Fix Google Analytics search queries in WordPress

I embarrassingly discovered the other day that I was not receiving metrics or analytics about keyword queries in the Google Analytics console.  It turns out that problem was twofold.  First, I didn’t have the SSL version of my site enabled in the Google webmaster tools and second, I was serving a cached version of my sitemap that was several months out of date.

To give you an idea of how this issue manifested itself, and how I discovered that there were issues in the first place – here’s what my search keywords were showing as in the Google Analytics console.

search queries

Clearly the data is less than useful.  The solution to this problem is pretty easy to fix at least.

Fixing the webmaster properties

Open up the Google webmasters site (you should have this setup already, if not go ahead and get signed up and add your WordPress site).  If you have recently updated your site to use https, make sure you add a new property in the webmaster tools for the https version of your site that matches your http version.

Doing this will tell google to keep track of search queries for the https version of your site, which should be the default after swtiching.  After adding the new https property and indexing it, give it a day or two to start collecting metrics, and check back.  Now when you check your search query traffic in the webmaster tools you should start to see all of the search results.

search queries

Also be sure to update properties to use https in both the Webmaster console as well as the Analytics console.  For example, in the Analytics console under Admin -> Property settings -> default URL, there is an option to use http or https.  Likewise, in the webmaster console there is an option for defaulting to http, which is buried in the Google Analytics interface under Admin -> Property settings -> Search Console.  Make sure you update ALL of the site settings to use https.

NOTE: It can take some time for queries to begin showing up in the Google Analytics console (it took about two days for them to start showing up for my site after fixing all the https references).

Fixing sitemaps issues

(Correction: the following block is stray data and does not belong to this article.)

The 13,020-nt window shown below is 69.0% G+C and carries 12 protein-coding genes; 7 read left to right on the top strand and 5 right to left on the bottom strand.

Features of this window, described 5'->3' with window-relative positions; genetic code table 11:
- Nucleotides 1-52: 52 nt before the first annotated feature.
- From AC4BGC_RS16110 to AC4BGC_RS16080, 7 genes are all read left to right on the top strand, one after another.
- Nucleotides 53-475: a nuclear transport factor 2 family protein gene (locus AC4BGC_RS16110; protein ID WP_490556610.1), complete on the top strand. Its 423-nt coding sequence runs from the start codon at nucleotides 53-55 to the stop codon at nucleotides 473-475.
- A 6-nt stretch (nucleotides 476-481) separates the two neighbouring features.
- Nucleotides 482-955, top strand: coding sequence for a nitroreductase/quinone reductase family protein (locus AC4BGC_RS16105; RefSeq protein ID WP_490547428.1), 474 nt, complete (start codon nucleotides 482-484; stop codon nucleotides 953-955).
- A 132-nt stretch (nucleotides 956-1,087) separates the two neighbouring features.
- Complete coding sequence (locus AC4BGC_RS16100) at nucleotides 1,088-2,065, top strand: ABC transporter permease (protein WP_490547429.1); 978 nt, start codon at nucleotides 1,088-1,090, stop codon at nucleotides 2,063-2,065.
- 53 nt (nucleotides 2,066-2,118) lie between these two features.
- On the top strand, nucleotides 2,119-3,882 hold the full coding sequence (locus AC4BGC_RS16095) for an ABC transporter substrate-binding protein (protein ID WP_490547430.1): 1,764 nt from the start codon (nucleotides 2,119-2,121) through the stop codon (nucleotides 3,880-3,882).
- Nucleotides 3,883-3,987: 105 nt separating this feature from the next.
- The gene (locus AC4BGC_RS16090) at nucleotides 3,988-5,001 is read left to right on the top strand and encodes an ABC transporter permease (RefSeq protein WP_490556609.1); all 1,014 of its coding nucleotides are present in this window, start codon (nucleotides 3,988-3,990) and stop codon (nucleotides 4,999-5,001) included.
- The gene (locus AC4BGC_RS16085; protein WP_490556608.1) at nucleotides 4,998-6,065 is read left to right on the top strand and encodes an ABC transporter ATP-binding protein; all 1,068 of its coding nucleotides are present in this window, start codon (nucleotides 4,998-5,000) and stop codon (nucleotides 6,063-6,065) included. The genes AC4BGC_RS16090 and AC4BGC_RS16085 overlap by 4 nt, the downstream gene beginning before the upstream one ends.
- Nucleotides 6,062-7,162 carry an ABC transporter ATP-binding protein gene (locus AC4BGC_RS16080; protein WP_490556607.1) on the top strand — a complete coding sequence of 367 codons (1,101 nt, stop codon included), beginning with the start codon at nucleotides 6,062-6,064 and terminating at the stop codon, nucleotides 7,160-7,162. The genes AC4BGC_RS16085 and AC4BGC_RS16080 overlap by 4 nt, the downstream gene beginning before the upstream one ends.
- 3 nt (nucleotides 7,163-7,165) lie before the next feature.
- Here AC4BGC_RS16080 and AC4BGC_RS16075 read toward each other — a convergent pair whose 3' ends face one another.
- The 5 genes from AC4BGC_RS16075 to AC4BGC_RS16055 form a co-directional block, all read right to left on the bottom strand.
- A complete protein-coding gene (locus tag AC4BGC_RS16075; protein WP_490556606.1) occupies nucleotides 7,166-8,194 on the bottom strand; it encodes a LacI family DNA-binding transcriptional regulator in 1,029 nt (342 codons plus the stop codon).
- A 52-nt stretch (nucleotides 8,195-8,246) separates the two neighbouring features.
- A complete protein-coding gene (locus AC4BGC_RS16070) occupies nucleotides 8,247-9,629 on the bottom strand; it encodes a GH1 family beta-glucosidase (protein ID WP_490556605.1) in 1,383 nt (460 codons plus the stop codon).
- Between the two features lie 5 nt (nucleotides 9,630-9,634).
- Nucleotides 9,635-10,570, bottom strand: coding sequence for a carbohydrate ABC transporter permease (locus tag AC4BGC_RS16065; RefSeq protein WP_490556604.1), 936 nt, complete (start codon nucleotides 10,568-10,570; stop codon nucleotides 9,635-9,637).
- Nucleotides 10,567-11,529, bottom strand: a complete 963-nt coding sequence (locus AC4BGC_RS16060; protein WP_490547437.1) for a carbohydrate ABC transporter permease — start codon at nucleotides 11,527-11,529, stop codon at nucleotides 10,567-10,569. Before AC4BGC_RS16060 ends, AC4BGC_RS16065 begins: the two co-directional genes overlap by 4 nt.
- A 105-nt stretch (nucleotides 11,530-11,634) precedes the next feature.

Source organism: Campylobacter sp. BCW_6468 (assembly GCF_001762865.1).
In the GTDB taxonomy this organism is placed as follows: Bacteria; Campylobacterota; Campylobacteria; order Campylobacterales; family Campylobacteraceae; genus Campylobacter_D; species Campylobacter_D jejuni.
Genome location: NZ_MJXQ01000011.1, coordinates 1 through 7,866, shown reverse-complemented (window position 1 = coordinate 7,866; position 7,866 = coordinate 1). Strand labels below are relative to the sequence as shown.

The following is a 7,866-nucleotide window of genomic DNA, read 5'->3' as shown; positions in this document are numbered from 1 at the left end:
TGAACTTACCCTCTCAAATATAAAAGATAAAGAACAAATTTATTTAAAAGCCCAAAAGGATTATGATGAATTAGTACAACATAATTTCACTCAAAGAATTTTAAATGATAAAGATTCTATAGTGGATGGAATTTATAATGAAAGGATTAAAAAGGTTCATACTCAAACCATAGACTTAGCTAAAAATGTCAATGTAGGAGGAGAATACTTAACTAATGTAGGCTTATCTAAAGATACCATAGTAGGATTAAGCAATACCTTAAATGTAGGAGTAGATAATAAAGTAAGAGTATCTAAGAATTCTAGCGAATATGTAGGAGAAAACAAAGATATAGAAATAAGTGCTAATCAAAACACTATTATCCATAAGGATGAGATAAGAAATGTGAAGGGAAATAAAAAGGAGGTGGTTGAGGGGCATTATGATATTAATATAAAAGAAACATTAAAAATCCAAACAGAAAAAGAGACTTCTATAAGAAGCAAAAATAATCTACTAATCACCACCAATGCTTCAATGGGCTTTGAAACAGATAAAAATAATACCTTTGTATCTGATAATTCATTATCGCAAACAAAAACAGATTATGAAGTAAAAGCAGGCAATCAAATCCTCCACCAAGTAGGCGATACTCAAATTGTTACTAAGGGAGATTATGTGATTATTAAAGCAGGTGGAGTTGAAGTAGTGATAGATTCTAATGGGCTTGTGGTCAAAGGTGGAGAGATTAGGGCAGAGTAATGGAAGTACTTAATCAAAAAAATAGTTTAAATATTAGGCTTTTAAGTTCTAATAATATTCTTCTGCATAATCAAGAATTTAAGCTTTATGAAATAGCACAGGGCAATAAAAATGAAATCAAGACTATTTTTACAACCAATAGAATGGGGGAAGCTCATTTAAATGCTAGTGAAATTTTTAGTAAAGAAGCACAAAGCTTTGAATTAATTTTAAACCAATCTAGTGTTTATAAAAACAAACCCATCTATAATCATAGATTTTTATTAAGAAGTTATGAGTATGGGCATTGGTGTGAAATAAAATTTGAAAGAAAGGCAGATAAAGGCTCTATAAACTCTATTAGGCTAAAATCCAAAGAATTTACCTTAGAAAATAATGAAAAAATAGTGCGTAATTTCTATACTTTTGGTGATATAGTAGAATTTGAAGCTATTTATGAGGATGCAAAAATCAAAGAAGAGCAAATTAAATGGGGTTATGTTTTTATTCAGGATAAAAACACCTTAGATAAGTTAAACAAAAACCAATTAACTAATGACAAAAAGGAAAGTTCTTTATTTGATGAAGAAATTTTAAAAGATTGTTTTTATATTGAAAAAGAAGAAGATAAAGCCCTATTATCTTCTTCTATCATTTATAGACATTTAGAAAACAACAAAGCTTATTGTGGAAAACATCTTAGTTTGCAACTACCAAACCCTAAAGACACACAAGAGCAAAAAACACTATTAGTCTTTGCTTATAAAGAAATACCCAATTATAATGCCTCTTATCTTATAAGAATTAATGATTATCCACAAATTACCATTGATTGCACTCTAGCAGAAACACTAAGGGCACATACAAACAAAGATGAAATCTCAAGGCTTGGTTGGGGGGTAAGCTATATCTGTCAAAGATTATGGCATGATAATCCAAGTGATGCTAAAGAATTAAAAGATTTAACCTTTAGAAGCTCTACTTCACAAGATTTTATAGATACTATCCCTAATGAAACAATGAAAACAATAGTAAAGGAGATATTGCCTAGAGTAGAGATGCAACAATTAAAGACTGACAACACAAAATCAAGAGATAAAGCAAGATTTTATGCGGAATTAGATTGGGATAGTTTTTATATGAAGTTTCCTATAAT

If you find that Google isn’t indexing and using all of your posts and pages, the next thing to look at the sitemaps.  A quick way to know if you your sitemaps file is doing its job is to pull open the sitemaps, which can be found under the Crawl -> Sitemaps menu.

webmaster tools sitemap

The above shows what a healthy sitemap index looks like (after I corrected the problem).  There is a button located in the top left of this view that can help you test your sitemap while you are updating your settings.  First check for any items in the “issues” column.  Also, if the “processed” date here isn’t recent then there is probably an issue.  One last thing to check – if there are either no entries in this view or fewer then you expect, something is probably not working.

There are many more knobs and dials you can adjust in the webmaster tools, so if you haven’t played with them much I would recommend spending some time and poking around.

I should quickly mention that my solution assumes that you are using the Google XML Sitemaps plugin.  If you’re not using this plugin, and you are either 1) new to WordPress or 2) don’t want to manage your sitemaps file manually, I suggest you enable it.  It makes sitemap management so much easier.

After you have the plugin turned on, navigate to your blog settings for sitemaps, which can be located in Dashboard -> Settings -> XML-Sitemap.  Clicking the popup should bring up a page similar to the following.

xml sitemaps

First, make sure everything looks correct in the settings.  If you are setting this up for the first time you might need to configure some of the settings.  For example, make sure the site name matches the listing, and the options to notify search indexers are all turned on.

When I was troubleshooting the search queries not getting set, I navigated to this menu and immediately noticed that the plugin was showing a warning about using a cached version of my sitemaps.xml file.  To fix this warning, there should be an option to remove the cached versions.

Next, there should be an option near the top of the sitemap settings to “notify search engines about your sitemap”.  After you have adjusted all the sitemap settings and cleared the cached sitemaps file, click that link to trigger a ping to the search indexers.

Be aware that the crawling process may take up to a few days to index and update so be patient.

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Josh Reichardt

Josh is the creator of this blog, a system administrator and a contributor to other technology communities such as /r/sysadmin and Ops School. You can also find him on Twitter and Facebook.